Sustainability performance of Irish farms in 2021 revealed
At the start of Teagasc Sustainability Week, Teagasc released its latest sustainability report focusing on the year 2021.
The report uses the Teagasc National Farm Survey to track the performance of dairy, cattle, sheep and tillage farms across Ireland to understand changes in their economic, environmental and social sustainability. In addition to data for 2021, the report also includes data covering much of the last decade, to illustrate the changes that have occurred over the period.
Lead author of the report, Dr. Cathal Buckley, Teagasc Rural Economy and Development Programme noted; “We continue to see an increase in dairy output, dairy incomes and dairy greenhouse gas (GHG) emissions, while we observe smaller changes in the output, incomes and emissions across the other farm types. However, there is greater evidence in the report for 2021 that actions to address gaseous emissions are being adopted, particularly by dairy farmers. For example on an aggregate basis 48% of all slurry applied on farms was via Low Emissions Slurry Spreading (LESS) equipment. For dairy farms the comparable figure was 74%. This transition to LESS has helped lower ammonia emissions across all farm systems. However, the uptake of other desirable practices such transition to protected urea chemical fertilisers remains low.”
Comparing farm performance for recent years, Trevor Donnellan, Head of the Agricultural Economics and Farm Surveys Department in Teagasc, and co-author of the report however noted: “From a socio-economic point of view, the improvement in farm incomes in 2021 has meant that a larger share of the farm population can be considered sustainable in an economic context. However, the report shows that there was an increase in farm level greenhouse emissions in 2021, it should be noted that much of this was driven by the increased use of lime by farmers in addition to an increase in stocking rates. The use of lime is an important step in improving fertiliser use efficiency and lowering farm fertiliser requirements in future years. Given that the report relates to 2021, fertiliser use had yet to fall in response to the dramatic rise in fertiliser prices over the last 12 months.”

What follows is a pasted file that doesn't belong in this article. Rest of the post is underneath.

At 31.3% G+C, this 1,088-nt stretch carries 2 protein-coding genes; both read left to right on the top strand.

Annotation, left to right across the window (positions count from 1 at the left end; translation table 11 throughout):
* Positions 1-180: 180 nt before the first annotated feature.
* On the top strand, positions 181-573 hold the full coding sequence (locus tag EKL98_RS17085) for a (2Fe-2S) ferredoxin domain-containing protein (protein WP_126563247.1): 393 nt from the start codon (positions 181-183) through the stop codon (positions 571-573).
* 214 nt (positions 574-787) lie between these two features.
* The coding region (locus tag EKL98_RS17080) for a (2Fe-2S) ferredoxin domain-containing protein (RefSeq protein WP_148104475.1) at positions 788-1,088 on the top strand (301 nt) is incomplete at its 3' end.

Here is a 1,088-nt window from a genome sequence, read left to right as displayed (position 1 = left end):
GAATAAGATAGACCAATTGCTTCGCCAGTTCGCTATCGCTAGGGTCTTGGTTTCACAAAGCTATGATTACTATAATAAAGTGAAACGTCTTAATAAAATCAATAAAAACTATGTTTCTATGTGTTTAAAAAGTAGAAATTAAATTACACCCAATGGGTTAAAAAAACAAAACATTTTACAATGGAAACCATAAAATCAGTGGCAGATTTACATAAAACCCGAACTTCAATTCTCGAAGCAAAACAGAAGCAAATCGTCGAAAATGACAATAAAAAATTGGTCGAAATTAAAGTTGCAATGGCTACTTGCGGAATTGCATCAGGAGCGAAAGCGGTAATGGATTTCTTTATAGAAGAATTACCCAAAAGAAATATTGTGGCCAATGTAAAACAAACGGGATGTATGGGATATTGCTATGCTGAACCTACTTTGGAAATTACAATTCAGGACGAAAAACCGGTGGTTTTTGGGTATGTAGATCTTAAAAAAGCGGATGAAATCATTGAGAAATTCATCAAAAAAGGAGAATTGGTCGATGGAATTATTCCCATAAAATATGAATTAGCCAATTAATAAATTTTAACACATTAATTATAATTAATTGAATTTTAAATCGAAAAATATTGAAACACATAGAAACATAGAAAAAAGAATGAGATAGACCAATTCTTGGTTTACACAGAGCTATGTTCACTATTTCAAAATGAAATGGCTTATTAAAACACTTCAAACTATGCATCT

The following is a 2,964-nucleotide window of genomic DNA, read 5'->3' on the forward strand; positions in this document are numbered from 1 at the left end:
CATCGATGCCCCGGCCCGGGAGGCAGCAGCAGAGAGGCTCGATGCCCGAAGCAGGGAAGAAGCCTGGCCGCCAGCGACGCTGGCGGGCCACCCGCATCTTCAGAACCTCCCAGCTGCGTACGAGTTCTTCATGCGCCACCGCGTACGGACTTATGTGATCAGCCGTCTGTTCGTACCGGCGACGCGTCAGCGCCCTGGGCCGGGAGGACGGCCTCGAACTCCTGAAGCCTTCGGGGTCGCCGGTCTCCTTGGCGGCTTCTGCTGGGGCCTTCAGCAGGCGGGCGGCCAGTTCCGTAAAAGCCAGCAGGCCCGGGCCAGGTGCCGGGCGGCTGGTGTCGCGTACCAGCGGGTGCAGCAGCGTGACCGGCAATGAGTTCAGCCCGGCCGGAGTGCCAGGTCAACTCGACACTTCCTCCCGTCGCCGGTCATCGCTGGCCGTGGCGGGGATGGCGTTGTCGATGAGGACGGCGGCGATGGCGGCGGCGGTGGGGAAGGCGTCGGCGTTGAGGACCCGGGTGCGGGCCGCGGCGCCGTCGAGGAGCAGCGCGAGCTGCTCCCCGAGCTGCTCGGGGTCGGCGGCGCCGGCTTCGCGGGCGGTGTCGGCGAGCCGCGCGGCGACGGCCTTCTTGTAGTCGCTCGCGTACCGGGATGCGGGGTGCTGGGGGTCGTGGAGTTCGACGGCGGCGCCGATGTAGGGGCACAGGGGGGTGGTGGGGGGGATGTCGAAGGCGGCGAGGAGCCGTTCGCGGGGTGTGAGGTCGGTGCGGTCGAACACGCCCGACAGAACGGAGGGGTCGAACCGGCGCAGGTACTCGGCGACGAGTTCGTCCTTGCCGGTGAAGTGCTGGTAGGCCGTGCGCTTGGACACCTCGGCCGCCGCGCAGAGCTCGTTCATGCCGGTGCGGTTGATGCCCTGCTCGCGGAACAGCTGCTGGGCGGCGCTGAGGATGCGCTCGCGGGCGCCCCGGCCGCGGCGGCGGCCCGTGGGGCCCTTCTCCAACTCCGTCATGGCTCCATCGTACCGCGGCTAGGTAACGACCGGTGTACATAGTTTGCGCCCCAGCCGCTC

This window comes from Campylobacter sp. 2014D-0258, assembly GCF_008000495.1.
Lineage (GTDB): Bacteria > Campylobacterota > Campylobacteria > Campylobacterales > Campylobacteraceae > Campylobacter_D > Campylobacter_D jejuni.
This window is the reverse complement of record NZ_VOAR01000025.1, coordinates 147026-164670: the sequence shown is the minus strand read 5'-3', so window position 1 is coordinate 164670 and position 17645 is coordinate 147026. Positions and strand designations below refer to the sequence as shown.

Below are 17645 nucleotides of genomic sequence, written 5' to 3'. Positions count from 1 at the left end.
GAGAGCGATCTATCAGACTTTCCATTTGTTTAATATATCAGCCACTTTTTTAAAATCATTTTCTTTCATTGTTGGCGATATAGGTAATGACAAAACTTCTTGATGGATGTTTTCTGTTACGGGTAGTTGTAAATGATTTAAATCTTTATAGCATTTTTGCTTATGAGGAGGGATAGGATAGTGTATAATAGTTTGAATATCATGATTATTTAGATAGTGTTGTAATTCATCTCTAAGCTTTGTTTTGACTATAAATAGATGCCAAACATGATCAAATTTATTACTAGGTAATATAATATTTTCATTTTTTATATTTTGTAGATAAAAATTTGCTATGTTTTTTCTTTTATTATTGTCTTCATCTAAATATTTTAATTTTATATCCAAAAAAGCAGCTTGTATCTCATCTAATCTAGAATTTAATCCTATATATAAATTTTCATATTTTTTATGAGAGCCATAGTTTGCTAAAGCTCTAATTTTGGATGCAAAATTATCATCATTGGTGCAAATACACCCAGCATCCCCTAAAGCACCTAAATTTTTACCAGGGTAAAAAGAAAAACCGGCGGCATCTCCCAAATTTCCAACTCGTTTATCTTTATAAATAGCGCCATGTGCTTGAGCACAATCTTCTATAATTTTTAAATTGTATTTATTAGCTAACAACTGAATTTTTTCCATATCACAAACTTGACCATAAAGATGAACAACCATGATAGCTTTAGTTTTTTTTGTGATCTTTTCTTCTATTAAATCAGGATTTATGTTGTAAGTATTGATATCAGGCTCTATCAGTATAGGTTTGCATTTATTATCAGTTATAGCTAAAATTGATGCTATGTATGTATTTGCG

At the report launch, Dr. Emma Dillon, Teagasc Rural Economy and Development Programme, presented developments in social sustainability measurement through the Teagasc National Farm Survey including data on health and wellbeing, connectivity and community engagement.” She stated; “the social dimension of sustainability is reflective of its holistic nature and its importance is increasingly emphasised in agricultural and broader policy”.
Commenting on the release of the report, Teagasc Director, Professor Frank O’Mara, stated; “The Sustainability Report is a vital resource which demonstrates farm performance in an economic, environmental and social content across the various farm systems. It is important that the methodology used in the report evolves so that it remains consistent with the internationally recognised approach to the calculation of the various measures that are included. Allied with our Signpost Programme, the Sustainability Report provides us with the means to enhance the sustainability of Irish agriculture.”
The full 2021 Sustainability Report can be viewed at: https://www.teagasc.ie/publications/2022/National-Farm-Survey---2021-Sustainability-Report.php